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[ISSUE-32] Implications of updates on protocol, regarding HTTP methods

From: Paul Gearon <gearon@ieee.org>
Date: Wed, 29 Jul 2009 13:05:06 -0500
Message-ID: <a25ac1f0907291105l1edc1498vb8a8b629aec9962d@mail.gmail.com>
To: public-rdf-dawg@w3.org
This email discharges my action

The initial SPARQL language and protocol (SPARQL/Query 1.0,
SPARQL/Protocol 1.0) both describe read-only operations, which left no
change of state on the server. SPARQL/Update is expected to use the
SPARQL/Protocol as well, however it is designed to modify state on the
server, which in turn has implications for the protocol.

SPARQL/Protocol 1.0 interface describes describes bindings for SOAP[1]
and HTTP[2]. SOAP has no requirements on server state in response to
an operation, but HTTP does. Given that HTTP is such a commonly
implemented and used binding, this description will focus on
SPARQL/Protocol bound to HTTP.

SPARQL/Protocol 1.0 defines the use of the GET and POST methods,
referred to as queryHttpGet and queryHttpPost respectively. No other
HTTP operations are described. queryHttpGet should be used in all
cases, except where the query exceeds practical limits, in which case
queryHttpPost is used, with the query provided in the body of the
request. In this way, queryHttpPost is being used as a fallback
operation for queryHttpGet, duplicating its functionality.

RFC 2616 describes the HTTP GET method as "Safe", shown here from section 9.1.1:
  "In particular, the convention has been established that the GET and
   HEAD methods SHOULD NOT have the significance of taking an action
   other than retrieval. These methods ought to be considered "safe".
   This allows user agents to represent other methods, such as POST, PUT
   and DELETE, in a special way, so that the user is made aware of the
   fact that a possibly unsafe action is being requested.

   Naturally, it is not possible to ensure that the server does not
   generate side-effects as a result of performing a GET request; in
   fact, some dynamic resources consider that a feature. The important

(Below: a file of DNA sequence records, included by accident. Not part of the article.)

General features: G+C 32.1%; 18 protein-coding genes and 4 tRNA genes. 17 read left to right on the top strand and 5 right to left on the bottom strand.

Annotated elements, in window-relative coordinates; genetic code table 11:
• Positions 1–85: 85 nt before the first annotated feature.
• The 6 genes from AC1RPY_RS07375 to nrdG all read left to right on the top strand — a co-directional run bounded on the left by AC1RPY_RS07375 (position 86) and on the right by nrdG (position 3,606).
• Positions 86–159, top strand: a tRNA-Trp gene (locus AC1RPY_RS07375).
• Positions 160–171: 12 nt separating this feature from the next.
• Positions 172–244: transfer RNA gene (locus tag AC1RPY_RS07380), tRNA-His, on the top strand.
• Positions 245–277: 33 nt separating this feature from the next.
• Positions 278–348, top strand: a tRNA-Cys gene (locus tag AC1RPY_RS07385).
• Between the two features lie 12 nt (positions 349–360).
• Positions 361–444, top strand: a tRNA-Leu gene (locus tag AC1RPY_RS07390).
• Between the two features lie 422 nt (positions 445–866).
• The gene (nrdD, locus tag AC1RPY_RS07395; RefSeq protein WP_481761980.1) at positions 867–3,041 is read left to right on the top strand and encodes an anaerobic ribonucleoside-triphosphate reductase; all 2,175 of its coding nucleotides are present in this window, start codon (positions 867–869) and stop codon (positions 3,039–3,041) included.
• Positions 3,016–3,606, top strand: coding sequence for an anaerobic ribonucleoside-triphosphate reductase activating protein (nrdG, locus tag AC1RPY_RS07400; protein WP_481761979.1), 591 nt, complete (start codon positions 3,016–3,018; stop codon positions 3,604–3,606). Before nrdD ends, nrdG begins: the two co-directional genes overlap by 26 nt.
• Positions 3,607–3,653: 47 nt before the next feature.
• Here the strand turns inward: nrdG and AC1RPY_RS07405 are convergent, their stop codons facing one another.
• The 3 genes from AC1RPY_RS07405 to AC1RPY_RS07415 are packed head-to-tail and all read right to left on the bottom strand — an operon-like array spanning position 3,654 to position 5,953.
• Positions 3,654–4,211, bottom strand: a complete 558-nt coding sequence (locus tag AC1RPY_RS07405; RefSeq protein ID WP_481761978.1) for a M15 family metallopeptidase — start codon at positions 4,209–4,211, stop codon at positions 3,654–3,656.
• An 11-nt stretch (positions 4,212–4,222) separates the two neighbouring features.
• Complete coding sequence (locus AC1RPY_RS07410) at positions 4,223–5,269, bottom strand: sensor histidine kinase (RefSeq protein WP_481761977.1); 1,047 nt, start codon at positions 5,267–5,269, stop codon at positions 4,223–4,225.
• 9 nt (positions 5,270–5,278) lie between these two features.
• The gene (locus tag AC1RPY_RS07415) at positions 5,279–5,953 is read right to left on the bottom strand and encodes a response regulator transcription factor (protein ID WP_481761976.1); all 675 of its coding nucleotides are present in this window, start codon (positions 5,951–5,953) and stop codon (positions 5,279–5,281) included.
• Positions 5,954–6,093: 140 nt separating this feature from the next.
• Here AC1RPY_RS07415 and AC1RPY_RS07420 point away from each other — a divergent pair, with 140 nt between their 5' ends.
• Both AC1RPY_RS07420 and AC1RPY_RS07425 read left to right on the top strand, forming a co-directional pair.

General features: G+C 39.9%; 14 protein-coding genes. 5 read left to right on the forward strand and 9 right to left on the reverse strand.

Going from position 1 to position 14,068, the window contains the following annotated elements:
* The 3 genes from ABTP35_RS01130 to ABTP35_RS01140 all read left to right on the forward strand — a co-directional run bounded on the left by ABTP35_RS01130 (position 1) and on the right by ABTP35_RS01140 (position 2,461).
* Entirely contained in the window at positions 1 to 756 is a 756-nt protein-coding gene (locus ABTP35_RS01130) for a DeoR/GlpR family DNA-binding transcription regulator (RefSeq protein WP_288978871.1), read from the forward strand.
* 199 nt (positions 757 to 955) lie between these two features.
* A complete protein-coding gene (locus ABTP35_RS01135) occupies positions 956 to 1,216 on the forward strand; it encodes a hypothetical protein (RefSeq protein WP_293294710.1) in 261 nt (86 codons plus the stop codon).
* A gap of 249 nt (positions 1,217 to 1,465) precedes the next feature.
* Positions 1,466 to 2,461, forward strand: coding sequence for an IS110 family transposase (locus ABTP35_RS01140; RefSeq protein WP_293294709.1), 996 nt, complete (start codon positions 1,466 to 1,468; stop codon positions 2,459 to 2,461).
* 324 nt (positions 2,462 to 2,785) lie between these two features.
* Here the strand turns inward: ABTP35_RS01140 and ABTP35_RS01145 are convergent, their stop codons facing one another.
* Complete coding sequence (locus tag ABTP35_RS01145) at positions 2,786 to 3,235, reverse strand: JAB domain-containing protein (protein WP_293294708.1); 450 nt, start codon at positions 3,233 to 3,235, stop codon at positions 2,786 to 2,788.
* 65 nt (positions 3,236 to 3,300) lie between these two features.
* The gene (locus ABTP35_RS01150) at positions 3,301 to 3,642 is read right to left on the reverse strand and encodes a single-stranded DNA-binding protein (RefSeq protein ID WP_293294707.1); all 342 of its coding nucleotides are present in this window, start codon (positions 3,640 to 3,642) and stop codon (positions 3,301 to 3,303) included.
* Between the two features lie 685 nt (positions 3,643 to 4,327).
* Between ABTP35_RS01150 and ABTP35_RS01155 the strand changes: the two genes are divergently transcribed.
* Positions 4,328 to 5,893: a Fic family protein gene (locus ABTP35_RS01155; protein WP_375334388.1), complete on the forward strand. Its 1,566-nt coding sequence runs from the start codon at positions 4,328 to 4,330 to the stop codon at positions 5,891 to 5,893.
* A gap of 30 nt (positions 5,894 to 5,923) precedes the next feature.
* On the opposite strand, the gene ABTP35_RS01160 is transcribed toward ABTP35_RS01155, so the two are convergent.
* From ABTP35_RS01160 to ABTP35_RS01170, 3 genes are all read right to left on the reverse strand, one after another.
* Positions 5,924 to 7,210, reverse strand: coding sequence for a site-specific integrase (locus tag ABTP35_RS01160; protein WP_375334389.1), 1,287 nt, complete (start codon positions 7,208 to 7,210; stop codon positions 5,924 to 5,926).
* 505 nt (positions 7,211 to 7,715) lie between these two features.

distinction here is that the user did not request the side-effects,
   so therefore cannot be held accountable for them."

SPARQL/Update operations are specifically designed to modify data on
the server, specifially:
* Create a graph
* Delete a graph
* Clear statements from a graph
* Create statements
* Delete statements

The HTTP GET method is inappropriate for use with these operations as
they are all modifying operations, and are therefore "Unsafe". Some
other method is required to execute these operations via HTTP.

It should be noted that the POST method has no restrictions on its
"Safety", so modifying operations are permitted with this method.

Also of note is that many implementations extend SPARQL/Protocol 1.0
to provide read-write services. Some implement a REST interface to
provide the above actions through HTTP methods such as PUT and DELETE
(for instance, Sesame and Mulgara). Others accept commands in an
"Update language" such as HP's SPARQL/Update on the PUT and POST
methods (again, Sesame and Mulgara, among others). Note that the use
of POST in this context is not the same as described in
SPARQL/Protocol 1.0, as this protocol describes queryHttpPost while an
update operation is not a "query".

Options for modifying the existing protocol for SPARQL/Update:

Option 1: Write an unrelated new protocol for the HTTP binding
SPARQL/Update to operate on.
This would appear to be duplicating some work, and still needs to
address how modifying operations need to be called.

Option 2: All modifying operations go through POST.
While not mandated, the standard use of POST is to provide all data in
the body. This is how the query operation works. This may inconvenient
for applications that may want to execute a simple operation that can
be encapsulated in the URI.

Option 3: All modifying operations go through PUT with a fallback to
POST for large commands.
This is similar to the definition of query which uses GET and POST.
However, this is awkward if doing a PUT or a POST for a command that
is trying to delete resources, such as triples or graphs, as the
expected semantics of these methods is to add data to a server. Also,
PUT is more tightly defined than POST, expecting a resource in the
URI, while a different resource MUST be referred to with a different

Option 4: Use appropriate methods for each action.
This means using PUT to create resources, DELETE to remove them, GET
and HEAD to query them. However, this is what the REST protocol will
be doing, and makes the notion of a SPARQL/Update language

Option 2 appears to offer the least difficulty. Are other options available?

Paul Gearon

[1] http://www.w3.org/TR/rdf-sparql-protocol/#query-bindings-soap
[2] http://www.w3.org/TR/rdf-sparql-protocol/#query-bindings-http
[3] http://www.w3.org/Protocols/rfc2616/rfc2616-sec9.html#sec9.1.1
Received on Wednesday, 29 July 2009 18:05:50 UTC

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